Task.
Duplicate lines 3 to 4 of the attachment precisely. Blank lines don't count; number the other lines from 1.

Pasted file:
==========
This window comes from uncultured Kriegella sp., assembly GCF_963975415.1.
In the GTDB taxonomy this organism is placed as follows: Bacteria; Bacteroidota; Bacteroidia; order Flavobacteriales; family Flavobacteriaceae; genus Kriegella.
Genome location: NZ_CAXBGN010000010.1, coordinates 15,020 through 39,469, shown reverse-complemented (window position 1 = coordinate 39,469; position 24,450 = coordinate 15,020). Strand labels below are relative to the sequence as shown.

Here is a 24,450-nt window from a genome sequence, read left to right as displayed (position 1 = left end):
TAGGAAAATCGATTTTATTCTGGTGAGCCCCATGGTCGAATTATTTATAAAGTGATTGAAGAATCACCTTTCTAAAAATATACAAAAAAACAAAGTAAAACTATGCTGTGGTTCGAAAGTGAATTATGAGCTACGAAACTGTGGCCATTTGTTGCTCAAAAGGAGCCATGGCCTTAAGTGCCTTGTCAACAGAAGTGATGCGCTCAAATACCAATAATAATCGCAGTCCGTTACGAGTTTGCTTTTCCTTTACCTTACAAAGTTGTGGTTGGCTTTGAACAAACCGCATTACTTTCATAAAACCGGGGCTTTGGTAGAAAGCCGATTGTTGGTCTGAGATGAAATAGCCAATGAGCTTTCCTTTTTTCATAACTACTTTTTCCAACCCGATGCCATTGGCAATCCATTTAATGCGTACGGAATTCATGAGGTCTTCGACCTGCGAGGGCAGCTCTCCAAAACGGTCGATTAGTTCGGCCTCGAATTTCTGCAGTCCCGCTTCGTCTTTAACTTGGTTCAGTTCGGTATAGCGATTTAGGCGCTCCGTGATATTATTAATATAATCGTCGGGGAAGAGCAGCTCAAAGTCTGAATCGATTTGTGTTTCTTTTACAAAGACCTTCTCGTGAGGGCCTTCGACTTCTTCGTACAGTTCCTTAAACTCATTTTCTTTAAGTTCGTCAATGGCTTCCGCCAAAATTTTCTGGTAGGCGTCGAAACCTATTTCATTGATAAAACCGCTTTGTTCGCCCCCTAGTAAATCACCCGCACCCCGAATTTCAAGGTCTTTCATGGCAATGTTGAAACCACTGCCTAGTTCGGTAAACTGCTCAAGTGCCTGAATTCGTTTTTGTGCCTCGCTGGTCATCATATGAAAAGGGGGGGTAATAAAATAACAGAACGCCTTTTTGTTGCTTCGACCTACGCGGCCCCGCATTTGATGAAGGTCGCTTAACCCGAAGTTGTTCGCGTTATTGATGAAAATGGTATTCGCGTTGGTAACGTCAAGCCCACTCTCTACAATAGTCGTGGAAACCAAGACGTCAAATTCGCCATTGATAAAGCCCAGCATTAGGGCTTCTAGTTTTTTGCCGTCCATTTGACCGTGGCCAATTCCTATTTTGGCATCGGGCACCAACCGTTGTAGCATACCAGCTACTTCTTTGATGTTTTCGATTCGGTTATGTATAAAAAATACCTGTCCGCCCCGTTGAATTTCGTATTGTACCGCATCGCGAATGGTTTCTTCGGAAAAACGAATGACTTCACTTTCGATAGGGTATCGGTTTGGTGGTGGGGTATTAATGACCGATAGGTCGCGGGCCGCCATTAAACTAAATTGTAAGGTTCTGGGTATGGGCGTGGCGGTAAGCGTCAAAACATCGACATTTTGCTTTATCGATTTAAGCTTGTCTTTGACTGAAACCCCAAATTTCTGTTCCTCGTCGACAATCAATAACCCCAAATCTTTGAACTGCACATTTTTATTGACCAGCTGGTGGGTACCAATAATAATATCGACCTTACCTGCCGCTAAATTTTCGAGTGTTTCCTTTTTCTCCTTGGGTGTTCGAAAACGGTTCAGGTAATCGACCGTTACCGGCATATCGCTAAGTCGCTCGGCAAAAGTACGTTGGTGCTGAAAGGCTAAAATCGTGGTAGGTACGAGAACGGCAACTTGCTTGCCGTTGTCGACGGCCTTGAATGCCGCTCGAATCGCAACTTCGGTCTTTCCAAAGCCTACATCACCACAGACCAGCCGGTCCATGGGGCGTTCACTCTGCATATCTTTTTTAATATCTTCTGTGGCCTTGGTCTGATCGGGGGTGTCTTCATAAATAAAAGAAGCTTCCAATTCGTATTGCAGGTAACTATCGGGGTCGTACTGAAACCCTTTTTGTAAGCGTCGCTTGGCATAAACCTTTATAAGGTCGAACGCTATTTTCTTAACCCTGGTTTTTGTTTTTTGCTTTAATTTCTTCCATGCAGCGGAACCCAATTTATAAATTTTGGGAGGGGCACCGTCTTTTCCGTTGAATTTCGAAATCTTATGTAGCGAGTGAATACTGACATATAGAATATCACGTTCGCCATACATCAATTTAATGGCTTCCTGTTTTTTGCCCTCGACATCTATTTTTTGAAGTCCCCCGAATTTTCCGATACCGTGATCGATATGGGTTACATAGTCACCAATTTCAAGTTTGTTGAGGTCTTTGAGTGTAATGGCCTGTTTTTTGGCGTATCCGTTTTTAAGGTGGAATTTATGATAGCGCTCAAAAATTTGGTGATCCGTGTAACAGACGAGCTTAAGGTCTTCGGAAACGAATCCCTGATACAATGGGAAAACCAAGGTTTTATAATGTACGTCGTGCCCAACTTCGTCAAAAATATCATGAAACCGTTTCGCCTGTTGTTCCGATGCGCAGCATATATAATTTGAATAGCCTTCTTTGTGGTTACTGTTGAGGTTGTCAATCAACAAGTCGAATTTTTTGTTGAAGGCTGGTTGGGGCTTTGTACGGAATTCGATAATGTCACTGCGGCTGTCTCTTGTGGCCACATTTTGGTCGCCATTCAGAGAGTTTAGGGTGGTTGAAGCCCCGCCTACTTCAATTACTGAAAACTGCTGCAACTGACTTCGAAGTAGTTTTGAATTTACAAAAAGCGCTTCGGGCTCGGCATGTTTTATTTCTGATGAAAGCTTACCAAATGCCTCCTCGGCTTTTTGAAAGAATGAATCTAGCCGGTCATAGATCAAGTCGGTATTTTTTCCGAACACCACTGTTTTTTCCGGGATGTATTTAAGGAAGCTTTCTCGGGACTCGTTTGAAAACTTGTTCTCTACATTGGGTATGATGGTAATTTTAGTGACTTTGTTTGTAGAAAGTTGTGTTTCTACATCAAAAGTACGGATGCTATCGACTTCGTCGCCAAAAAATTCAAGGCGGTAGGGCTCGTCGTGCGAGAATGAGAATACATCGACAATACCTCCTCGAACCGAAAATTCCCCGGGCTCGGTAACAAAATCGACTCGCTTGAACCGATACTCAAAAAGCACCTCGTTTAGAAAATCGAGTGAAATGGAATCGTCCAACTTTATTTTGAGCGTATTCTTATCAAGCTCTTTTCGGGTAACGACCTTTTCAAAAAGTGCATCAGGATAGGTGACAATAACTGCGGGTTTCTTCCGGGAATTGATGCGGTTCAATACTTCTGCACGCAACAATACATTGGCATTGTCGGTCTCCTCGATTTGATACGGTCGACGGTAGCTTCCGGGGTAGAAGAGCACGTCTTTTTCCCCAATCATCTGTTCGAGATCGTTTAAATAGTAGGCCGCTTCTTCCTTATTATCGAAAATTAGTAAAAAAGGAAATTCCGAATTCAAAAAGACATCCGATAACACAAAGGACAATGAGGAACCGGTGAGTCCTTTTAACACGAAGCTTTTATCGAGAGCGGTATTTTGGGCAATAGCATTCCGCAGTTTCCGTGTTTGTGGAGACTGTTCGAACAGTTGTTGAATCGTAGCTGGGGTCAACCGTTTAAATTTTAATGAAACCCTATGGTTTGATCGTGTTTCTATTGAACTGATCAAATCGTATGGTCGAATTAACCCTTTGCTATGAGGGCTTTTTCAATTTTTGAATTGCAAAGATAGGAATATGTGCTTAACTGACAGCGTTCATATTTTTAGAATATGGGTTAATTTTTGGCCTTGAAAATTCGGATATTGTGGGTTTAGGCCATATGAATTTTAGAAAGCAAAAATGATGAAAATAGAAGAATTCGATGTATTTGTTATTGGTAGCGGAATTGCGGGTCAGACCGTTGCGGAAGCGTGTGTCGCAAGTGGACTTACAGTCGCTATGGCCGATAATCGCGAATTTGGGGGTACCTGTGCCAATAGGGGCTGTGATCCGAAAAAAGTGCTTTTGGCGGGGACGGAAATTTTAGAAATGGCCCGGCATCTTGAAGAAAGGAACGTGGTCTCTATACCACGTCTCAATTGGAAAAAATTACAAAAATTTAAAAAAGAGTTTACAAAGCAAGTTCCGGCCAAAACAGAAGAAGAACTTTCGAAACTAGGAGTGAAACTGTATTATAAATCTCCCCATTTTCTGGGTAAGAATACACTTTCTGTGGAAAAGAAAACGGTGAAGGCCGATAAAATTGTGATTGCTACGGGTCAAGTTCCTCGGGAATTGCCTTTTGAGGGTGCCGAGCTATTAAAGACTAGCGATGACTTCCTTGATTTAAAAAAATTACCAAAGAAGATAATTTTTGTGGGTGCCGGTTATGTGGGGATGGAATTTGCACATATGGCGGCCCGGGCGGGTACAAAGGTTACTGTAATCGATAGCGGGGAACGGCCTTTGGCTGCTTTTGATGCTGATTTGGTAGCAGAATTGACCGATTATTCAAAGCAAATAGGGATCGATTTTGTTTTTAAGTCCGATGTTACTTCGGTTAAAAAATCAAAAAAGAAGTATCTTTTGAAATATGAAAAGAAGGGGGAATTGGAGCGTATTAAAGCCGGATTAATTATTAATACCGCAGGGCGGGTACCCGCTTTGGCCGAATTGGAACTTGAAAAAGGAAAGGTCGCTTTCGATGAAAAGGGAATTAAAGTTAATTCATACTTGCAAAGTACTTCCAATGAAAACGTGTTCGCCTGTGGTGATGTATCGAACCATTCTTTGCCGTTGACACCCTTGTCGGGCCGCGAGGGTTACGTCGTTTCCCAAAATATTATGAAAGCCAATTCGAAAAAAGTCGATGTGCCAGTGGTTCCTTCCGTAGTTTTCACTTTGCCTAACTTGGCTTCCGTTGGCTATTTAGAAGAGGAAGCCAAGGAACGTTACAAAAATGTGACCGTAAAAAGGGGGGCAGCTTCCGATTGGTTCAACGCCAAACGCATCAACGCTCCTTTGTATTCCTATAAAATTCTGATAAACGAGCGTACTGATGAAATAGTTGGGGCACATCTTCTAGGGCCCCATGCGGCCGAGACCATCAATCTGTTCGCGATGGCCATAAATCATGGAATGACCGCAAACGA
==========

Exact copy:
Genome location: NZ_CAXBGN010000010.1, coordinates 15,020 through 39,469, shown reverse-complemented (window position 1 = coordinate 39,469; position 24,450 = coordinate 15,020). Strand labels below are relative to the sequence as shown.

Here is a 24,450-nt window from a genome sequence, read left to right as displayed (position 1 = left end):